The city of Houston made an about-face after information got out about the liens it filed against the widows and families of four Houston firefighters who died in the line of duty five years ago, KRIV-TV reported.
Houston Mayor Sylvester Turner hired a private attorney to file liens on behalf of the city against the families and or estates of Mathew Renaud, Robert Bebee, Anne Sullivan and Robert Garner to recover some of the medical and ambulatory costs it incurred trying to save the firefighters’ lives.
The city had hoped it could recoup some of the money from possible settlements and judgments the families filed against private companies that they believe contributed to the deaths of their loved ones, KRIV reported.
Motorola is among the companies being sued by the families after complaints that the firefighters’ radios were not working during the fire.
It also placed a lien against Robert Yarbrough, who survived the deadly fire but suffered severe injuries during the massive hotel fire on May 31, 2013, that left 12 other firefighters injured, according to KTRK-TV.
The city was seeking an average of $20,000 from each of the deceased firefighters’ families and $50,000 from Yarbrough, according to KRIV.
Councilman Michael Kubosh said he was shocked when he heard about the claims against the firefighters’ families.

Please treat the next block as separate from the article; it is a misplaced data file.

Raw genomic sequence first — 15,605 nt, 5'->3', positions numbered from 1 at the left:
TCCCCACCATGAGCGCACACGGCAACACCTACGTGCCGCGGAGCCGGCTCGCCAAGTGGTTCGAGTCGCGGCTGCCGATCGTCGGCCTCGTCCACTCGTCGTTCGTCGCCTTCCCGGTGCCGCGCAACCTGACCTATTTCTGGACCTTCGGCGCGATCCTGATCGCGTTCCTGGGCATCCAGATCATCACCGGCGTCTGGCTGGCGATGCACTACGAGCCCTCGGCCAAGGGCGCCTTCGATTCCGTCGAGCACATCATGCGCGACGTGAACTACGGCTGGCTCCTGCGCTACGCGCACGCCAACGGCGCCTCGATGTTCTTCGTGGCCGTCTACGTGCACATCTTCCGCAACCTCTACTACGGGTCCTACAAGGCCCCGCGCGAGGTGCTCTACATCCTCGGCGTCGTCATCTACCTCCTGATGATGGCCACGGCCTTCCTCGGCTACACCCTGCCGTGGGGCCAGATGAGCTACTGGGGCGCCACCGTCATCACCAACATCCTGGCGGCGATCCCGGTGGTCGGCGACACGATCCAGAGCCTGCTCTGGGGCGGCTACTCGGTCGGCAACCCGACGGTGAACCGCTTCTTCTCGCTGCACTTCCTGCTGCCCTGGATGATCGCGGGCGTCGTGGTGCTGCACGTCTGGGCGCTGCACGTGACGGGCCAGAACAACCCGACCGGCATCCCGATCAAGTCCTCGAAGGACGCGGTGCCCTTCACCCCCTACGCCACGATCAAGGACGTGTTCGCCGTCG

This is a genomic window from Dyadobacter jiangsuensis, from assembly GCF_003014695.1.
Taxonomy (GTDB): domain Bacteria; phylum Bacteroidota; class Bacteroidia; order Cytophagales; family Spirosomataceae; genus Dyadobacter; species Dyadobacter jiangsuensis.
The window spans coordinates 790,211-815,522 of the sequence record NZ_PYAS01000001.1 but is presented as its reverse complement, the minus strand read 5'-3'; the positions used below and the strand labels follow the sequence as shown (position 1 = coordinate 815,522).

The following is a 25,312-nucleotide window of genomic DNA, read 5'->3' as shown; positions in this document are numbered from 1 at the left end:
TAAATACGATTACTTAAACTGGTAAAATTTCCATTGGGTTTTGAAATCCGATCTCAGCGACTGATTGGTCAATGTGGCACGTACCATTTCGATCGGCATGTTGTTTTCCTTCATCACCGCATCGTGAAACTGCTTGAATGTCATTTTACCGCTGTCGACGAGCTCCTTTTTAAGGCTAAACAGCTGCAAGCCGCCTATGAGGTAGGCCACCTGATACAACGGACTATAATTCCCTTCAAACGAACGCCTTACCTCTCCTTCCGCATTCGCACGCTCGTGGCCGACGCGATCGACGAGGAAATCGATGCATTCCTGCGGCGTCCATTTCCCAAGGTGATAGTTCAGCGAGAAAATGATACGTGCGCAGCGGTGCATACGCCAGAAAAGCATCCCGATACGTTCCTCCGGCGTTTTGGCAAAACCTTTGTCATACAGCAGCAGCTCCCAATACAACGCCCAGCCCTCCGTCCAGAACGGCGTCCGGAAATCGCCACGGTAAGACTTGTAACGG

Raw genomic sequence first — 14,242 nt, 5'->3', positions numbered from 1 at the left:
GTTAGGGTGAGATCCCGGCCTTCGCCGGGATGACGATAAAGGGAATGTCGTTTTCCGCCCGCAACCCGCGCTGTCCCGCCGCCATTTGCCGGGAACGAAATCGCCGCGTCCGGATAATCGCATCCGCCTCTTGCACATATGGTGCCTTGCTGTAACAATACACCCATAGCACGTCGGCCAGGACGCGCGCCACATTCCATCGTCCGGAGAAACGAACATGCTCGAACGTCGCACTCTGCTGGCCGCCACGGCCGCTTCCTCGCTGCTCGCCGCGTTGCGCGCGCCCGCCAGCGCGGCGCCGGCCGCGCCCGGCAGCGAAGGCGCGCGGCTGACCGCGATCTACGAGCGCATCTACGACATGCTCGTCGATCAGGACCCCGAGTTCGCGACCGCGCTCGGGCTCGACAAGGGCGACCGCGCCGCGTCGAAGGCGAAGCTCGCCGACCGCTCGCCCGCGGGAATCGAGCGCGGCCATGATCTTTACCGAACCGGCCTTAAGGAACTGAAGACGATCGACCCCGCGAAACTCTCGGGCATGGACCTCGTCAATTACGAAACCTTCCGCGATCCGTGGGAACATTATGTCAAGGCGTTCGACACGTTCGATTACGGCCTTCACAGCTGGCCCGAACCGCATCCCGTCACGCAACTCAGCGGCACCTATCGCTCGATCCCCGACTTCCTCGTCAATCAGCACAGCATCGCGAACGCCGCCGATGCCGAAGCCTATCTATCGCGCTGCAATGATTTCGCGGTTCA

“I just couldn’t believe it. The optics of it are terrible,” Kubosh told KRIV. “Why would we file liens against the estate of people who have died in the service of our city?”
He said he immediately called the Houston Professional Fire Fighters Association to find out if it was indeed true.
Marty Lancton, president of the HPFFA, called the liens “disgusting.”
“If there is any attempt ever to put a lien or ask for money on firefighters that have given the ultimate sacrifice in the line of duty, there is no other word to use,” Lancton told KRIV Wednesday night.
Shortly before Kubosh and Lancton were set to go on-air Wednesday night to discuss the lawsuits, the city issued a statement to KRIV that said it would not be moving forward with the liens.
“The City is not pursuing recovery on any lien from anyone in this case,” Mary Benton, press secretary for the mayor, wrote in a statement.
Lawyer Ben Hall, who’s representing the firefighters’ families, told the news station that he was unaware of the city’s change of heart, but if it’s true that’s “good news to him.”